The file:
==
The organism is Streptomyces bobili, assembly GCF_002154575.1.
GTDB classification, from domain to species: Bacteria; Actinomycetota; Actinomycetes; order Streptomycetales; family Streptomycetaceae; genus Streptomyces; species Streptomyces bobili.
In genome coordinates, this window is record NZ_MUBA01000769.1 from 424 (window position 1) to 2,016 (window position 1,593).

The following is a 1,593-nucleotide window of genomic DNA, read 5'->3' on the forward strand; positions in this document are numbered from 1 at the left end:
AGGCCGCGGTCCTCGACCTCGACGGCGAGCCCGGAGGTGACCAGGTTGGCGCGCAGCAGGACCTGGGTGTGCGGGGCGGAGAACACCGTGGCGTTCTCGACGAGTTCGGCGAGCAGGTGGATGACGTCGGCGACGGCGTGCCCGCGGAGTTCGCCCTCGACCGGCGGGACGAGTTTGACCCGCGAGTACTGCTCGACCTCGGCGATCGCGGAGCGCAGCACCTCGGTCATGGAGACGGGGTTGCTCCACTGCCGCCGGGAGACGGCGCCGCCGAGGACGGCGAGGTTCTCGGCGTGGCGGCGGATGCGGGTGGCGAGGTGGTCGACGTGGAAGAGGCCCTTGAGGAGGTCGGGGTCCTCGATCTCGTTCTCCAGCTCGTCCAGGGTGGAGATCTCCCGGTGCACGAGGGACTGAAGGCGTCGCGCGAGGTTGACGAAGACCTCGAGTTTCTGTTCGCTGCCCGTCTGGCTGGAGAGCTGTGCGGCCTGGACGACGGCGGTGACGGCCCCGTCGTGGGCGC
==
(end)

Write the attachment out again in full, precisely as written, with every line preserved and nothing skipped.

The organism is Streptomyces bobili, assembly GCF_002154575.1.
GTDB classification, from domain to species: Bacteria; Actinomycetota; Actinomycetes; order Streptomycetales; family Streptomycetaceae; genus Streptomyces; species Streptomyces bobili.
In genome coordinates, this window is record NZ_MUBA01000769.1 from 424 (window position 1) to 2,016 (window position 1,593).

The following is a 1,593-nucleotide window of genomic DNA, read 5'->3' on the forward strand; positions in this document are numbered from 1 at the left end:
AGGCCGCGGTCCTCGACCTCGACGGCGAGCCCGGAGGTGACCAGGTTGGCGCGCAGCAGGACCTGGGTGTGCGGGGCGGAGAACACCGTGGCGTTCTCGACGAGTTCGGCGAGCAGGTGGATGACGTCGGCGACGGCGTGCCCGCGGAGTTCGCCCTCGACCGGCGGGACGAGTTTGACCCGCGAGTACTGCTCGACCTCGGCGATCGCGGAGCGCAGCACCTCGGTCATGGAGACGGGGTTGCTCCACTGCCGCCGGGAGACGGCGCCGCCGAGGACGGCGAGGTTCTCGGCGTGGCGGCGGATGCGGGTGGCGAGGTGGTCGACGTGGAAGAGGCCCTTGAGGAGGTCGGGGTCCTCGATCTCGTTCTCCAGCTCGTCCAGGGTGGAGATCTCCCGGTGCACGAGGGACTGAAGGCGTCGCGCGAGGTTGACGAAGACCTCGAGTTTCTGTTCGCTGCCCGTCTGGCTGGAGAGCTGTGCGGCCTGGACGACGGCGGTGACGGCCCCGTCGTGGGCGC